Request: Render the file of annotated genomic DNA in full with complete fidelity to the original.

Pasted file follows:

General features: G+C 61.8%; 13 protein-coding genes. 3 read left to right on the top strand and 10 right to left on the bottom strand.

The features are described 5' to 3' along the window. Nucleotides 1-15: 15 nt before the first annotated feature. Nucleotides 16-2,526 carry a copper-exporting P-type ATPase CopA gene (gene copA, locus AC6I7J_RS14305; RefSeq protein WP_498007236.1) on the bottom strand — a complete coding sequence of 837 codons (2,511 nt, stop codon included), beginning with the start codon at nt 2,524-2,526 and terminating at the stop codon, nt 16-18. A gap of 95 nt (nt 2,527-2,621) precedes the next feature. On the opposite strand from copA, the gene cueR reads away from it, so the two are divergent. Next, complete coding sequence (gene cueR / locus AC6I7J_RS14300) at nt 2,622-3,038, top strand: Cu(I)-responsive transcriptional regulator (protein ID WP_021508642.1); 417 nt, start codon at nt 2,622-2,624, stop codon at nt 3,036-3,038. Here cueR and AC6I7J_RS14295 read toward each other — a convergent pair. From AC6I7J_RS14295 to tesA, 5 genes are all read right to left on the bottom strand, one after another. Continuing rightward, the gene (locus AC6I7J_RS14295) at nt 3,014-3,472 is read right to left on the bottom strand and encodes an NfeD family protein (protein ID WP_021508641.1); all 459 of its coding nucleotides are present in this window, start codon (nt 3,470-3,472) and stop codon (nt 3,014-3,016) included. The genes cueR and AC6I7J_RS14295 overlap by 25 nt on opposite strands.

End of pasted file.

General features: G+C 61.8%; 13 protein-coding genes. 3 read left to right on the top strand and 10 right to left on the bottom strand.

The features are described 5' to 3' along the window. Nucleotides 1-15: 15 nt before the first annotated feature. Nucleotides 16-2,526 carry a copper-exporting P-type ATPase CopA gene (gene copA, locus AC6I7J_RS14305; RefSeq protein WP_498007236.1) on the bottom strand — a complete coding sequence of 837 codons (2,511 nt, stop codon included), beginning with the start codon at nt 2,524-2,526 and terminating at the stop codon, nt 16-18. A gap of 95 nt (nt 2,527-2,621) precedes the next feature. On the opposite strand from copA, the gene cueR reads away from it, so the two are divergent. Next, complete coding sequence (gene cueR / locus AC6I7J_RS14300) at nt 2,622-3,038, top strand: Cu(I)-responsive transcriptional regulator (protein ID WP_021508642.1); 417 nt, start codon at nt 2,622-2,624, stop codon at nt 3,036-3,038. Here cueR and AC6I7J_RS14295 read toward each other — a convergent pair. From AC6I7J_RS14295 to tesA, 5 genes are all read right to left on the bottom strand, one after another. Continuing rightward, the gene (locus AC6I7J_RS14295) at nt 3,014-3,472 is read right to left on the bottom strand and encodes an NfeD family protein (protein ID WP_021508641.1); all 459 of its coding nucleotides are present in this window, start codon (nt 3,470-3,472) and stop codon (nt 3,014-3,016) included. The genes cueR and AC6I7J_RS14295 overlap by 25 nt on opposite strands.